Musings of an “Old Man”

re-posted with permission, and written by Ken Galama

I keep thinking about a DSLR.

I keep getting confused with all the different sensors and pixels.

I miss the days before digital cameras.

Back then the debate that raged was about which medium format camera was best. (yes it was square and no it wasn’t Bronica)

When it came to 35mm it was Canon or Nikon (sorry Pentax and Minolta). There really was no significant difference. You either liked the feel of one or the other and that was it.

Film was the real variable to understand. It was organic, with its moods. It demanded to be treated like the proverbial Goldie Locks. Not too hot, not too cold.

The lab that processed the colour film was like a maternity ward with anxious photographers waiting the delivery of their precious images. Ripping open packages, flipping through prints, negatives being examined. Each image scrutinized, some cherished others aborted.

But every photographer had religion when it came to black and white. I never met a photographer that didn’t process and print their own black and white film.

Ansel Adams was the founder of that religion yet every photographer had their own private ceremony.

After the film was dry and an image chosen for printing the photographer conjured his image from a beam of light. Dodging and burning creating a unique hand made image.

That final print was a direct link to the photons that bounced of the subject. A continuum that was created by the photographer, frozen in time.

I’ve turned into the old man that sits on his porch reminiscing about those days back then, when film was a thing that mattered.

 

(Ken was classmate of Colleen’s from her Algonquin College Photography days, you can follow him – or his dog Buddy on Twitter @Chelsea_Buddy)

Conservation Photography – A Brief History

Part one in the series of Photography and Conservation.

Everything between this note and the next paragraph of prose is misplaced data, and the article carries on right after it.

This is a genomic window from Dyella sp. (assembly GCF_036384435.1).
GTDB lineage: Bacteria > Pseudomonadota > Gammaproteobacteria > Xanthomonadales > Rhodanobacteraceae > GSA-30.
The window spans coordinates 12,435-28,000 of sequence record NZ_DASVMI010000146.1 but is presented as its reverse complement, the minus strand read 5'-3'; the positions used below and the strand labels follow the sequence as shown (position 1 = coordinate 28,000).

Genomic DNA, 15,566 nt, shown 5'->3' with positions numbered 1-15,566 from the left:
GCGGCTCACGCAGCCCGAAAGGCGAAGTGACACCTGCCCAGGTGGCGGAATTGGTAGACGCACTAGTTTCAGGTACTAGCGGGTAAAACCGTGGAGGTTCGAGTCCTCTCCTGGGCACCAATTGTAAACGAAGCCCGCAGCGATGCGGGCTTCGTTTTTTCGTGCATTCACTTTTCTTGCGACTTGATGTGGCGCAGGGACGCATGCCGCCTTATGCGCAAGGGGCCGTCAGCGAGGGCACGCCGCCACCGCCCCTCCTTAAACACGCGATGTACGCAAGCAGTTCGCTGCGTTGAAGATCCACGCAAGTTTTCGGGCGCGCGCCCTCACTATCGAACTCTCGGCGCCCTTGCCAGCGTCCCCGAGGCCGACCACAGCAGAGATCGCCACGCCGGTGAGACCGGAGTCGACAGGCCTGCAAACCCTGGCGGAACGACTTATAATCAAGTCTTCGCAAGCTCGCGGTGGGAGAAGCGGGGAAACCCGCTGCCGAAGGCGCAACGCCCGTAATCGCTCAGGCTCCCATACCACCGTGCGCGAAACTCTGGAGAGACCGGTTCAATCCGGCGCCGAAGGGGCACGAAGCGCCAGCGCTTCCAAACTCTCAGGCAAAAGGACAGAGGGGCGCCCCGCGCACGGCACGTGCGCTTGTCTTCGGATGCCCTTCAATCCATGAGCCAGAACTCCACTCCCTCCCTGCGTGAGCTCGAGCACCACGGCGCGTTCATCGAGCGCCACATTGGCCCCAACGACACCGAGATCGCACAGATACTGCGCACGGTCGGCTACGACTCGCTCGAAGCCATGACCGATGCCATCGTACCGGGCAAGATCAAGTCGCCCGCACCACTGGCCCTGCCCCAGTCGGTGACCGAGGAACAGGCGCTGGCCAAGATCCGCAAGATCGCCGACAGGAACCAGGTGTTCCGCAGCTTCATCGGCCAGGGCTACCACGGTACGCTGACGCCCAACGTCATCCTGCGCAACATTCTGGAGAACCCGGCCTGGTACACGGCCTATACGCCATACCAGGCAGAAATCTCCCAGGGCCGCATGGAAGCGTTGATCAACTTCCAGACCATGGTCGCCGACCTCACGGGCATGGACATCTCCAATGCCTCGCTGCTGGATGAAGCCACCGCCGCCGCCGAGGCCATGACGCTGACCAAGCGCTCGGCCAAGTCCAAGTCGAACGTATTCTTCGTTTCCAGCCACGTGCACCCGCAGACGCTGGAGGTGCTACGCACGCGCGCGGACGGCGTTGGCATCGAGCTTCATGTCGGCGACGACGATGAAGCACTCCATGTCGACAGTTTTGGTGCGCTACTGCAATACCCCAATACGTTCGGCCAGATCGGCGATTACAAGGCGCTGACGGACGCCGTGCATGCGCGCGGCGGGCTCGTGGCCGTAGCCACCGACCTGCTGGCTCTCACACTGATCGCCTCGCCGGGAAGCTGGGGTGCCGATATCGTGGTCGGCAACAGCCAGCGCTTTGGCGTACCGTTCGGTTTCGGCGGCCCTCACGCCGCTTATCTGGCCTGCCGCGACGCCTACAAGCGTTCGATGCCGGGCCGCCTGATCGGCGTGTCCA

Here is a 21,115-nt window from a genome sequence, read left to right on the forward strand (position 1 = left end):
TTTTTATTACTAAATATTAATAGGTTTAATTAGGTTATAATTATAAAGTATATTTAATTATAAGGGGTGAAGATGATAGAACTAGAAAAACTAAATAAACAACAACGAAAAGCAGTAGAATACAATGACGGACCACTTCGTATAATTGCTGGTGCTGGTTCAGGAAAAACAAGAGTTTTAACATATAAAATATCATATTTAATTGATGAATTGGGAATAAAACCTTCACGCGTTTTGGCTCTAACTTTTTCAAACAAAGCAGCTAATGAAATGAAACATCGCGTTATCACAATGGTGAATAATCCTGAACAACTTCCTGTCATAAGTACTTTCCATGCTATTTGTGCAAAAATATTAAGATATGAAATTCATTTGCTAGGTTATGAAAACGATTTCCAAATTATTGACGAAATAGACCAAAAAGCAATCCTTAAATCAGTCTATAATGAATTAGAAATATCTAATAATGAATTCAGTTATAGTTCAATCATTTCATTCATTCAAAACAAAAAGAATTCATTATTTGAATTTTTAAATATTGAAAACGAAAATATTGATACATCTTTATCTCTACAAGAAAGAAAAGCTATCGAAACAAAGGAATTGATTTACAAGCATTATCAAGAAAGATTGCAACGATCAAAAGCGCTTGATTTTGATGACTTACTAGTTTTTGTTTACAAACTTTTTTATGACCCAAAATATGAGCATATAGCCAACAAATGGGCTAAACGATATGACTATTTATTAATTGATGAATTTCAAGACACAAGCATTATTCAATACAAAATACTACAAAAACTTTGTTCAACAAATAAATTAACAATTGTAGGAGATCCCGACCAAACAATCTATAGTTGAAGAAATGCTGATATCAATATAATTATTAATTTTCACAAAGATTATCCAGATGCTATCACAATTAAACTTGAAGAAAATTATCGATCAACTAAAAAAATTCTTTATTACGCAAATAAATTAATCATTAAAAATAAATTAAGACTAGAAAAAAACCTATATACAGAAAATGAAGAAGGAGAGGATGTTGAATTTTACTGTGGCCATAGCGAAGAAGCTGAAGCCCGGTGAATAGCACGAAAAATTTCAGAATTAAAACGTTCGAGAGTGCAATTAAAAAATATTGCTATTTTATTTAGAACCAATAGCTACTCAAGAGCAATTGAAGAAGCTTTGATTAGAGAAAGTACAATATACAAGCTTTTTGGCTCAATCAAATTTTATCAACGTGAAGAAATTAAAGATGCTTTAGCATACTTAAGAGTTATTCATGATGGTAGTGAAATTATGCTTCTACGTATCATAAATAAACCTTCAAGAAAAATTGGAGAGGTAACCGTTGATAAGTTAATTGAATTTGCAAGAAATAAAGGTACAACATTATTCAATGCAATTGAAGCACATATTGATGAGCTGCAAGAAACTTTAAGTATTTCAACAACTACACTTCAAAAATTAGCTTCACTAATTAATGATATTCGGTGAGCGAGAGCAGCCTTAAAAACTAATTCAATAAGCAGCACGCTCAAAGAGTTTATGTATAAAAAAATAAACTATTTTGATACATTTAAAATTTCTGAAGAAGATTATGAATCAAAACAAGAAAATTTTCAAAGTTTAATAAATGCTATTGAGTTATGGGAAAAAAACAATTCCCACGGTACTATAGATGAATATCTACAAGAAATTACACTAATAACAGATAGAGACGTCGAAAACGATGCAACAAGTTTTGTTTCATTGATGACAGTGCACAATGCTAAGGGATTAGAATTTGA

by Colleen Smith

Conservation and photography appear as two distinct fields, but their combined impact can be profound. Photography has developed as a powerful medium of conservation, since the 1860’s when Carleton Watkins used his persuasive images to successfully encourage the creation of the Yosemite Grant in 1864 – the first instance of park land being set aside for preservation and public use. This in turn led to the creation of Yosemite National Park in 1890.  Armed with a mammoth plate camera that used 18”x22” glass plate negatives, and a stereoscopic camera he traveled to Yosemite and established himself as a master of landscape photography. The 30 mammoth plate and 100 stereoscopic negatives helped influence the US Congress to pass the legislation protecting the Yosemite Valley. Other photographers of the time had similar success in environmental conservation; William Henry Jackson was pivotal as a member of the Hayden Geological Survey of 1871, which led to the creation of Yellowstone National Park. Ansel Adams, best know for the Zone System, was primarily known as an environmentalist first, and a photographer second. Taught to live a life guided by a social responsibility to man and nature, he received his first camera in 1916 (a Kodak Brownie) while visiting Yosemite. He spent that winter learning darkroom techniques, and then returned to Yosemite a year later with a better camera and a tripod. At the age of 17 he joined the Sierra Club – a group dedicated to preserving the natural world’s wonders and resources – and was a life long member, serving on the board of directors for 37 years. “I believe in beauty. I believe in stones in the water, air and soil, people and their future and their fate.” He decided that the purpose of his art, whether photography or music, was to reveal that beauty to others and to inspire them to the same calling.

Upper Falls of the Yellowstone, 115 feet. Photographed by William Henry Jackson.

Yosemite Falls, from the Sentinel Dome, Yosemite Valley, Mariposa Co. Photographed by Carleton Watkins